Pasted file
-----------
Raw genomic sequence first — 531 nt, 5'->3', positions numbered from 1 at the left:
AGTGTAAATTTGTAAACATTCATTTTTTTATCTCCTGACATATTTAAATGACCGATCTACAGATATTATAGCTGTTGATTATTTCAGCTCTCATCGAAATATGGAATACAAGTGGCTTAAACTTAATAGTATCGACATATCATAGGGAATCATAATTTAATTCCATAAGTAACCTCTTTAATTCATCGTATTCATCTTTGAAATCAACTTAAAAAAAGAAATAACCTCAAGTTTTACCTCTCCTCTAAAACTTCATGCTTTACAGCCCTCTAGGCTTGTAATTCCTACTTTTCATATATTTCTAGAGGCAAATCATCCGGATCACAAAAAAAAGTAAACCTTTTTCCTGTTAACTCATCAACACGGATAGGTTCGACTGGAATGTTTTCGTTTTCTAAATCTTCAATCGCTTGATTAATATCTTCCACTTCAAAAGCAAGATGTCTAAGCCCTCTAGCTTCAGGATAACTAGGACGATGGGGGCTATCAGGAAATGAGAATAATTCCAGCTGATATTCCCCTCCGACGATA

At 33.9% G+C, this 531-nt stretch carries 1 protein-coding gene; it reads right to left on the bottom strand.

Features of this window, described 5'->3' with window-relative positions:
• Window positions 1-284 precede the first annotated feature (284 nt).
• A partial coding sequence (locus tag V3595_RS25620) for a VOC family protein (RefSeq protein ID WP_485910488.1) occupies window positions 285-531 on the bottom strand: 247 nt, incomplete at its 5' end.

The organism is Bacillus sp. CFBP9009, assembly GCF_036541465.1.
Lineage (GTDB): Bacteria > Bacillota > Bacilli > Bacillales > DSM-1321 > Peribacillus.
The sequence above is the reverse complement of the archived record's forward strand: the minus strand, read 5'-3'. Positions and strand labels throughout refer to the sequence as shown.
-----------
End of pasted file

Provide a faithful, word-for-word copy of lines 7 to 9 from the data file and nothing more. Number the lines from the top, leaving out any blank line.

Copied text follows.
The organism is Bacillus sp. CFBP9009, assembly GCF_036541465.1.
Lineage (GTDB): Bacteria > Bacillota > Bacilli > Bacillales > DSM-1321 > Peribacillus.
The sequence above is the reverse complement of the archived record's forward strand: the minus strand, read 5'-3'. Positions and strand labels throughout refer to the sequence as shown.